Blood Capillaries

The blood capillaries are where the important functions of the circulation take place: the exchange of material between circulation and cells. Capillaries are the smallest of the body's blood vessels. They are only one cell thick, and they are the sites of the transfer of oxygen and other nutrients from the bloodstream to other tissues in the body; they also collect carbon dioxide waste materials and fluids for return to the veins. They connect the tiny muscular branches of arteries, called...

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    Full Blood Capillaries Description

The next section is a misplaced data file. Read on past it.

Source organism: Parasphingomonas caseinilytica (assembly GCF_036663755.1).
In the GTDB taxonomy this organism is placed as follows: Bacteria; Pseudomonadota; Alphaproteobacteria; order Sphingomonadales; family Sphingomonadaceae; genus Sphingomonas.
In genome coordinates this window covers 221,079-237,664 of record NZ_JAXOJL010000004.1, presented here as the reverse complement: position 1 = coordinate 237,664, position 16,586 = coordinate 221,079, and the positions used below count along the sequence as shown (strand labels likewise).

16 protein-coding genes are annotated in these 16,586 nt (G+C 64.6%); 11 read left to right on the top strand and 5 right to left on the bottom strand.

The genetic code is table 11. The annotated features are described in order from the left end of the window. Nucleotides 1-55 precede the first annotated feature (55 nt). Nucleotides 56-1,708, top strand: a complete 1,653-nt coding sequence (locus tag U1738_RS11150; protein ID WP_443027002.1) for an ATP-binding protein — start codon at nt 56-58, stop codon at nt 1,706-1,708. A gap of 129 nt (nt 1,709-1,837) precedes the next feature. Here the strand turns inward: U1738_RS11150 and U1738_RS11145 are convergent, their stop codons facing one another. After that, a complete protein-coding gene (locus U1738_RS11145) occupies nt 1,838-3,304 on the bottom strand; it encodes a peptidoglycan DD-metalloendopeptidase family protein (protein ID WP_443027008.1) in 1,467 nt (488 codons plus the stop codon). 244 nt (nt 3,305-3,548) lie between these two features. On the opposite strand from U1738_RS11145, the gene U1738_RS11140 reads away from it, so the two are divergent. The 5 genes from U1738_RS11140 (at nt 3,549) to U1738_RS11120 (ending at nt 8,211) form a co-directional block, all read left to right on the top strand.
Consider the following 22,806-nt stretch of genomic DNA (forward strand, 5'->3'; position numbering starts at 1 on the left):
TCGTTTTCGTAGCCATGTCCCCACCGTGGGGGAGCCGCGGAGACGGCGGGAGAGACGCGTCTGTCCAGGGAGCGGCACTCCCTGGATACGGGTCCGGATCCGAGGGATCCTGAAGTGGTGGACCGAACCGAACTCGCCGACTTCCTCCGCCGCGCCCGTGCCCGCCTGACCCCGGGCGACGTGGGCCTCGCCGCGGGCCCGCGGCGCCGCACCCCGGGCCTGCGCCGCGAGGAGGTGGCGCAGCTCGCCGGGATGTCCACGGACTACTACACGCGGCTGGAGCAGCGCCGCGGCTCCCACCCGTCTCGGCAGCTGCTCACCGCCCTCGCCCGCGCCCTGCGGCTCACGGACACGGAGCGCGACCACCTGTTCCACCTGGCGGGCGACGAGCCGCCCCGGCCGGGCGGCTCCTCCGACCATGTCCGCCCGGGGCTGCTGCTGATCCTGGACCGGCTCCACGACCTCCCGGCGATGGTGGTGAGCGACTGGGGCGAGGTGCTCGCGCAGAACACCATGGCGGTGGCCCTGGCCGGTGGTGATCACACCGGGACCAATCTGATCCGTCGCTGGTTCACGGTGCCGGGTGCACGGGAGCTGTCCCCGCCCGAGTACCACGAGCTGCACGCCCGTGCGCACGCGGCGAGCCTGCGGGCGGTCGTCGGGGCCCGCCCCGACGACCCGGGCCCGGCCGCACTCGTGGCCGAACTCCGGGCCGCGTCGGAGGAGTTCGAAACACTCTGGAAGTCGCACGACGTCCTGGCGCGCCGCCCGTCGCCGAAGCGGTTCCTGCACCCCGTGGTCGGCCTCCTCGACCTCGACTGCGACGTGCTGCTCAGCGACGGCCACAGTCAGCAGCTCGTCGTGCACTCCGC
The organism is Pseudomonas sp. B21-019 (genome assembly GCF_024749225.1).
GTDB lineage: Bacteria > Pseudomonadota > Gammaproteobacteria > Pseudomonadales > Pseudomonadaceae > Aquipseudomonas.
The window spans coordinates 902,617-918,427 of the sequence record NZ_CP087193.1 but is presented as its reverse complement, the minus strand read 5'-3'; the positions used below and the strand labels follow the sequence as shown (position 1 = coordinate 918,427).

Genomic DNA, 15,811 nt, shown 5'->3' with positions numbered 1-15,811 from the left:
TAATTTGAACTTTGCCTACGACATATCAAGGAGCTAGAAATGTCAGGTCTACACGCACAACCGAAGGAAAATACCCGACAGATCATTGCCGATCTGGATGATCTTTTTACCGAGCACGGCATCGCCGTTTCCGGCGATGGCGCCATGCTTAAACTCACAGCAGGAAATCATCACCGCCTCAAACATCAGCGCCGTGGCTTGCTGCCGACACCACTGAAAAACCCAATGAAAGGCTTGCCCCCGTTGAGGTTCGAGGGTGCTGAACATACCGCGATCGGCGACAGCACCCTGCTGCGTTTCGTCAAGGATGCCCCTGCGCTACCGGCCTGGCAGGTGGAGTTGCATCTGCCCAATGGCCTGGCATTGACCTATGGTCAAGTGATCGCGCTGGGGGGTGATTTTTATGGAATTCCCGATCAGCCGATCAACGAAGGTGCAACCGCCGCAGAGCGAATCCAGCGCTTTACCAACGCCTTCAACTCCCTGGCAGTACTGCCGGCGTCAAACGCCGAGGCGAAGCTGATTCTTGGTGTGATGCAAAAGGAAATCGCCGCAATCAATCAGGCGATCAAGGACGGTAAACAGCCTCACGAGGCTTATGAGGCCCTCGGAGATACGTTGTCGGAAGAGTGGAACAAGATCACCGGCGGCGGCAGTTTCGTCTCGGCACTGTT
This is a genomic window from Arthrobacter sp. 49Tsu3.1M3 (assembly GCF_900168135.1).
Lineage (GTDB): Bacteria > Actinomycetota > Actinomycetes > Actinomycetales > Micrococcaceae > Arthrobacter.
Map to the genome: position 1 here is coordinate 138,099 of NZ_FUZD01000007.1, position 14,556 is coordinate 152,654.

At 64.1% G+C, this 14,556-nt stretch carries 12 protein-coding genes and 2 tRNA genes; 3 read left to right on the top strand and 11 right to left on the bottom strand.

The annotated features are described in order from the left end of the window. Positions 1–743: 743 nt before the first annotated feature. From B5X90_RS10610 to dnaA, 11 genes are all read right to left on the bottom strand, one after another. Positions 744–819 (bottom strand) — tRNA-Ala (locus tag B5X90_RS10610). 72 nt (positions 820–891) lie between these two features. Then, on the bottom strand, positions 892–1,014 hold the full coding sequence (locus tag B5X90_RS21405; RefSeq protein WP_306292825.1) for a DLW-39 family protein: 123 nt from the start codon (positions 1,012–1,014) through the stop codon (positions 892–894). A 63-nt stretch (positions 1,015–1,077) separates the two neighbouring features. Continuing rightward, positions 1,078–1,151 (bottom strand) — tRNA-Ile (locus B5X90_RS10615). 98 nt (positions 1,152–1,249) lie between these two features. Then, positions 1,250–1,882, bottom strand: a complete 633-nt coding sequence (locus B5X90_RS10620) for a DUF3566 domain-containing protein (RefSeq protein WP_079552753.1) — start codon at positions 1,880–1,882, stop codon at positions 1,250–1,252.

[Continued from above] . . . arterioles, with tiny veins (called venules). Ultimately, the capillary is the site of internal or cellular respiration and is responsible for the utilization of oxygen by the tissue and the transporting of carbon dioxide as waste to the veins for elimination by the lungs. The arterial blood system branches extensively to deliver blood to over a billion capillaries in the body. The extensiveness of these branches is much more readily appreciated by knowing that the capillaries provide a total surface area of 1,000 square miles for exchanges of gases, waste, and nutrients between blood and tissue fluid. Oxygen rich blood flows from arterioles or small branches of the artery into the capillary bed and the pressure inside of the arteries is roughly fifty times that on the inside of the veins. It is this pressure difference that forces the blood into the capillary bed. Although the amount of blood flowing through a particular capillary bed is determined in part by a small circular muscle around the arteriole branches, the absence of smooth muscle and connective tissue layers permits a more rapid rate of transport between the blood and the tissue.